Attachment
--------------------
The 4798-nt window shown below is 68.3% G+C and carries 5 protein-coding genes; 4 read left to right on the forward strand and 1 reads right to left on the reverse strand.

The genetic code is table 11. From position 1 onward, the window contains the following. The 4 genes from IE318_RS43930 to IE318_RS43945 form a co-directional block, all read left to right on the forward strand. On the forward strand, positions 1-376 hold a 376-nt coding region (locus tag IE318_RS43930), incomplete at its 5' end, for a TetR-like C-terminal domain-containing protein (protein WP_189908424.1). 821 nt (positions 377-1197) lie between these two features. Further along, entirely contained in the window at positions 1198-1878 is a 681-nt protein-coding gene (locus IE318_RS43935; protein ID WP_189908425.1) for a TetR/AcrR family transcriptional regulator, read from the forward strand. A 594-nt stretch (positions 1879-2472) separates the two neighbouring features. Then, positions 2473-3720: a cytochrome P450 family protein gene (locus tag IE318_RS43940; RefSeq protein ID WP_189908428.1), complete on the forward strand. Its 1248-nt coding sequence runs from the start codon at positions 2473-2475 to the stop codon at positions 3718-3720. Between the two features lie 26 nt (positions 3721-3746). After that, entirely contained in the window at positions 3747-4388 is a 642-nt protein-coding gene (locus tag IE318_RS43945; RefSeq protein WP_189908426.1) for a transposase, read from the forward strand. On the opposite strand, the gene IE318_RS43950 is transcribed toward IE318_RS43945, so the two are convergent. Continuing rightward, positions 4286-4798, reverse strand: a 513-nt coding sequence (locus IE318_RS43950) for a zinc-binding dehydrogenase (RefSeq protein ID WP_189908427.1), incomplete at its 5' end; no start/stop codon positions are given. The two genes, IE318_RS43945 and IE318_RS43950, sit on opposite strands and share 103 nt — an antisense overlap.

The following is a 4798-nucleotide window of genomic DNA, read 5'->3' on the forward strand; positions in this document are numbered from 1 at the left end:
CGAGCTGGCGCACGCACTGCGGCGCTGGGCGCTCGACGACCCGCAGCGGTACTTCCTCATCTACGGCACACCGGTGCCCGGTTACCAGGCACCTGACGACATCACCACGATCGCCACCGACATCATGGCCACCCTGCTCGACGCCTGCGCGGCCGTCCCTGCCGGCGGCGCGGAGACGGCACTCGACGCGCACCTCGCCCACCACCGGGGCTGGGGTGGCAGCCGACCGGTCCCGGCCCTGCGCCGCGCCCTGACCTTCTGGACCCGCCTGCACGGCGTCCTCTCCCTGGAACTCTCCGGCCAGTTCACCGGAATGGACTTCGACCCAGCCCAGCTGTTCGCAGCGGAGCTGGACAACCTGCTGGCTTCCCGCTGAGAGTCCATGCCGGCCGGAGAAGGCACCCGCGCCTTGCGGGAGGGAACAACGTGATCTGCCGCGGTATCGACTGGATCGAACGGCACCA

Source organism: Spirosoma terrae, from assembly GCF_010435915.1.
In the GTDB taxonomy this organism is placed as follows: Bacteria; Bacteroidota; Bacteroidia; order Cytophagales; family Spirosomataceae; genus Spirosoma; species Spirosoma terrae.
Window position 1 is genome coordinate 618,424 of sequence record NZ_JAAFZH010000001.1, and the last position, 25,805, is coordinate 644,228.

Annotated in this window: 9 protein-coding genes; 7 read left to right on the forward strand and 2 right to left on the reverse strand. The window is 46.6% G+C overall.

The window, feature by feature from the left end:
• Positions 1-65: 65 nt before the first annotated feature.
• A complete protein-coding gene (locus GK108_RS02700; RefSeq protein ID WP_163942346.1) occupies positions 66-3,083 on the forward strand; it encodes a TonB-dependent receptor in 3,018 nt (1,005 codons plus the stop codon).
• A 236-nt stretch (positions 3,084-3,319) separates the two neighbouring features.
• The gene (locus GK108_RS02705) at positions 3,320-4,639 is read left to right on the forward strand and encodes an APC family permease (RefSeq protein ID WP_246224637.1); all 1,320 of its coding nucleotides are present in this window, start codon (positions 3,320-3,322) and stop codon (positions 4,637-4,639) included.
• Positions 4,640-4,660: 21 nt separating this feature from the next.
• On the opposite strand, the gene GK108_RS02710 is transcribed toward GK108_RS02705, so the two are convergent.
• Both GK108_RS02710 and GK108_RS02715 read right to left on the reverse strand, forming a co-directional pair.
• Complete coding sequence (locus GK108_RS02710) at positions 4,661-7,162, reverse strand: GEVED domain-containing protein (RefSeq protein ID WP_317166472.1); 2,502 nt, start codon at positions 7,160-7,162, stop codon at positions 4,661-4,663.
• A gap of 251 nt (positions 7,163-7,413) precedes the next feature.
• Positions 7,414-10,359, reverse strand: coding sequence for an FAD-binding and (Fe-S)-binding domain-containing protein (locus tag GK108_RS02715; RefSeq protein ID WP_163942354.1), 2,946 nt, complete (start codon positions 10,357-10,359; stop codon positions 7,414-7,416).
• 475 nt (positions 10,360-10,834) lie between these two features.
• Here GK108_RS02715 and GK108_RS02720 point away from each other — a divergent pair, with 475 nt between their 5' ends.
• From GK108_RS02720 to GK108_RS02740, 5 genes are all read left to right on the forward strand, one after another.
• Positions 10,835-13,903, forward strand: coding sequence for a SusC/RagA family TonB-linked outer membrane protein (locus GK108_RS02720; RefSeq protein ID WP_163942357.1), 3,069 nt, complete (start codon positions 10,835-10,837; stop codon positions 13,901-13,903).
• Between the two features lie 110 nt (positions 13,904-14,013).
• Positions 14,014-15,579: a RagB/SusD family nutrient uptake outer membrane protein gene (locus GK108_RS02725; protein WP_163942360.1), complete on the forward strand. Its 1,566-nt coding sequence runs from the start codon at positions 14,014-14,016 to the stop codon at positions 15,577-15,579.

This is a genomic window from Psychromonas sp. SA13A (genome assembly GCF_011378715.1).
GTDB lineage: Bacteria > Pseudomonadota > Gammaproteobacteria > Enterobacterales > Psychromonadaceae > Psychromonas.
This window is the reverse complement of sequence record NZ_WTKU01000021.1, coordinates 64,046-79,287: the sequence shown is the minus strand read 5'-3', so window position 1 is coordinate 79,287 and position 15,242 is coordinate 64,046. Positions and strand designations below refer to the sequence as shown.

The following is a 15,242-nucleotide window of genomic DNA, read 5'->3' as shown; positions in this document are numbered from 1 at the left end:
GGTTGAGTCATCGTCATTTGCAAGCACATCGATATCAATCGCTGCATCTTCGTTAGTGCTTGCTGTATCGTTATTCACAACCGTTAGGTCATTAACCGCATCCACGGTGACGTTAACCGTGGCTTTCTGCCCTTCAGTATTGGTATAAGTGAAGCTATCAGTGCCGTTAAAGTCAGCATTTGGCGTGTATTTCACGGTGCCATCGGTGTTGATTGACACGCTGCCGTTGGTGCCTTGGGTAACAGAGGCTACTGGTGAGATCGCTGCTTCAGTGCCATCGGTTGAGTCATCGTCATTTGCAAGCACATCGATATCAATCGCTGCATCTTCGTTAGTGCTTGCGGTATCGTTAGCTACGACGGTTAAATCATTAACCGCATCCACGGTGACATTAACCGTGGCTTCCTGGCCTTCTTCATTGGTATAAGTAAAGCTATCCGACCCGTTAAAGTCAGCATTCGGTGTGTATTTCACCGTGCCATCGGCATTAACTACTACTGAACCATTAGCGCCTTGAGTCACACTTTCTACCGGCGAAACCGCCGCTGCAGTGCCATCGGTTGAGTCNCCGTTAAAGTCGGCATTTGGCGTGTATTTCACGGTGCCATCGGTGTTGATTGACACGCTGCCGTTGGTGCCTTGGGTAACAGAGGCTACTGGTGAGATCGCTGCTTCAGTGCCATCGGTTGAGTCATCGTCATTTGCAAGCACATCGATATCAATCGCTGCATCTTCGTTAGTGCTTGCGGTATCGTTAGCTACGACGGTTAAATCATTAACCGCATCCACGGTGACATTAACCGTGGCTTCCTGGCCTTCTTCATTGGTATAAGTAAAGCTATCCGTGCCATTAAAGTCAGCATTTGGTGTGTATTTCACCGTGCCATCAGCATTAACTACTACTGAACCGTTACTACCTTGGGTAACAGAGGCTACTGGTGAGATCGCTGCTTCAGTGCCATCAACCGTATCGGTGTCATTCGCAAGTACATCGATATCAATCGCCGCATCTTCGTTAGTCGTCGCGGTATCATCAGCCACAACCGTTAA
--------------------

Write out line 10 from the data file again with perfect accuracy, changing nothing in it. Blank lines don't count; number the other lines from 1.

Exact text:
• Positions 1-65: 65 nt before the first annotated feature.